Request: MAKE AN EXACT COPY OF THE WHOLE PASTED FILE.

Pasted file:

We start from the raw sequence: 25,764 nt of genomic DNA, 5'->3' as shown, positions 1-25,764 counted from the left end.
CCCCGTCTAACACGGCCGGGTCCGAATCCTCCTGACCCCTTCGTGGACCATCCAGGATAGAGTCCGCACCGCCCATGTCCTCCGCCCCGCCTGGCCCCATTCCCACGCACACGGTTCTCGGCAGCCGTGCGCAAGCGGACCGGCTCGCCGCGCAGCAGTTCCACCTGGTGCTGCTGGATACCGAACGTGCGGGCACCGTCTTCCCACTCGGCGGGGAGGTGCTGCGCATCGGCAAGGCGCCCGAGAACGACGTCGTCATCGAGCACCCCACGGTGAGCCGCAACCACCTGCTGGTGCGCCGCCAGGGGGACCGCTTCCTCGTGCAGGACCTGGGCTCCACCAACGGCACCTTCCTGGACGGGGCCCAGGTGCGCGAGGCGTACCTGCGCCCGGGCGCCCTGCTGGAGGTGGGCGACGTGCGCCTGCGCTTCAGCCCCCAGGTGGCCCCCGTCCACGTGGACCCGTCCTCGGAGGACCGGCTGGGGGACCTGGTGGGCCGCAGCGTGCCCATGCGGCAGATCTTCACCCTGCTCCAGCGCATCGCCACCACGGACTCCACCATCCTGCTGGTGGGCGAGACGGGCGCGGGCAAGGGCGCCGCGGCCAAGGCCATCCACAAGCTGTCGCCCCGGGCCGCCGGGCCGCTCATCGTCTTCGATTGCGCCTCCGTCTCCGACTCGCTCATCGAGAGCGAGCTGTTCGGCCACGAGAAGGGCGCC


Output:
We start from the raw sequence: 25,764 nt of genomic DNA, 5'->3' as shown, positions 1-25,764 counted from the left end.
CCCCGTCTAACACGGCCGGGTCCGAATCCTCCTGACCCCTTCGTGGACCATCCAGGATAGAGTCCGCACCGCCCATGTCCTCCGCCCCGCCTGGCCCCATTCCCACGCACACGGTTCTCGGCAGCCGTGCGCAAGCGGACCGGCTCGCCGCGCAGCAGTTCCACCTGGTGCTGCTGGATACCGAACGTGCGGGCACCGTCTTCCCACTCGGCGGGGAGGTGCTGCGCATCGGCAAGGCGCCCGAGAACGACGTCGTCATCGAGCACCCCACGGTGAGCCGCAACCACCTGCTGGTGCGCCGCCAGGGGGACCGCTTCCTCGTGCAGGACCTGGGCTCCACCAACGGCACCTTCCTGGACGGGGCCCAGGTGCGCGAGGCGTACCTGCGCCCGGGCGCCCTGCTGGAGGTGGGCGACGTGCGCCTGCGCTTCAGCCCCCAGGTGGCCCCCGTCCACGTGGACCCGTCCTCGGAGGACCGGCTGGGGGACCTGGTGGGCCGCAGCGTGCCCATGCGGCAGATCTTCACCCTGCTCCAGCGCATCGCCACCACGGACTCCACCATCCTGCTGGTGGGCGAGACGGGCGCGGGCAAGGGCGCCGCGGCCAAGGCCATCCACAAGCTGTCGCCCCGGGCCGCCGGGCCGCTCATCGTCTTCGATTGCGCCTCCGTCTCCGACTCGCTCATCGAGAGCGAGCTGTTCGGCCACGAGAAGGGCGCC